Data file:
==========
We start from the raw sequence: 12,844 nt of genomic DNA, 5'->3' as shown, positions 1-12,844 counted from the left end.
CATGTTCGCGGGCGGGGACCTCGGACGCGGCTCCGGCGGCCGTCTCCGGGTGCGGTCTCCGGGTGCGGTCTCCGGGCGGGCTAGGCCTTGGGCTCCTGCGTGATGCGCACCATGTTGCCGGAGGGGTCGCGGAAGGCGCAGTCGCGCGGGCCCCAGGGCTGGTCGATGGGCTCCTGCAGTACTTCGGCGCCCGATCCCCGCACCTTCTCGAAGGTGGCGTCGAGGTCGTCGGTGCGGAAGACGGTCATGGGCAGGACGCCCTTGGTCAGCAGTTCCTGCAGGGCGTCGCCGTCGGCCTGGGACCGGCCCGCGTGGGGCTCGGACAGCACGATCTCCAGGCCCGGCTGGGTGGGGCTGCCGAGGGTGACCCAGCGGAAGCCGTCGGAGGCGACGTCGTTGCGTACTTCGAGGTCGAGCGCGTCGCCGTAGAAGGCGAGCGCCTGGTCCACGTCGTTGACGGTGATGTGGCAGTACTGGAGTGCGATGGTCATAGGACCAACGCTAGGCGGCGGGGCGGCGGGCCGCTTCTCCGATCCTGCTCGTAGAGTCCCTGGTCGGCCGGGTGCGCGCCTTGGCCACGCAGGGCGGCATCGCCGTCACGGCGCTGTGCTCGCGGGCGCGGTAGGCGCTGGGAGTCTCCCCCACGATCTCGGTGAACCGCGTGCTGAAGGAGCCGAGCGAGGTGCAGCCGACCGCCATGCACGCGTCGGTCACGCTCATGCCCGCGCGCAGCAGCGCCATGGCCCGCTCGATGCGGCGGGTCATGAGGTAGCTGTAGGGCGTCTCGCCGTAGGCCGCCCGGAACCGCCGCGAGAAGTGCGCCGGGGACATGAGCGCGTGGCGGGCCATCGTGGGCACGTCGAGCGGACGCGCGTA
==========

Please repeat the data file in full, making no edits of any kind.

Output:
We start from the raw sequence: 12,844 nt of genomic DNA, 5'->3' as shown, positions 1-12,844 counted from the left end.
CATGTTCGCGGGCGGGGACCTCGGACGCGGCTCCGGCGGCCGTCTCCGGGTGCGGTCTCCGGGTGCGGTCTCCGGGCGGGCTAGGCCTTGGGCTCCTGCGTGATGCGCACCATGTTGCCGGAGGGGTCGCGGAAGGCGCAGTCGCGCGGGCCCCAGGGCTGGTCGATGGGCTCCTGCAGTACTTCGGCGCCCGATCCCCGCACCTTCTCGAAGGTGGCGTCGAGGTCGTCGGTGCGGAAGACGGTCATGGGCAGGACGCCCTTGGTCAGCAGTTCCTGCAGGGCGTCGCCGTCGGCCTGGGACCGGCCCGCGTGGGGCTCGGACAGCACGATCTCCAGGCCCGGCTGGGTGGGGCTGCCGAGGGTGACCCAGCGGAAGCCGTCGGAGGCGACGTCGTTGCGTACTTCGAGGTCGAGCGCGTCGCCGTAGAAGGCGAGCGCCTGGTCCACGTCGTTGACGGTGATGTGGCAGTACTGGAGTGCGATGGTCATAGGACCAACGCTAGGCGGCGGGGCGGCGGGCCGCTTCTCCGATCCTGCTCGTAGAGTCCCTGGTCGGCCGGGTGCGCGCCTTGGCCACGCAGGGCGGCATCGCCGTCACGGCGCTGTGCTCGCGGGCGCGGTAGGCGCTGGGAGTCTCCCCCACGATCTCGGTGAACCGCGTGCTGAAGGAGCCGAGCGAGGTGCAGCCGACCGCCATGCACGCGTCGGTCACGCTCATGCCCGCGCGCAGCAGCGCCATGGCCCGCTCGATGCGGCGGGTCATGAGGTAGCTGTAGGGCGTCTCGCCGTAGGCCGCCCGGAACCGCCGCGAGAAGTGCGCCGGGGACATGAGCGCGTGGCGGGCCATCGTGGGCACGTCGAGCGGACGCGCGTA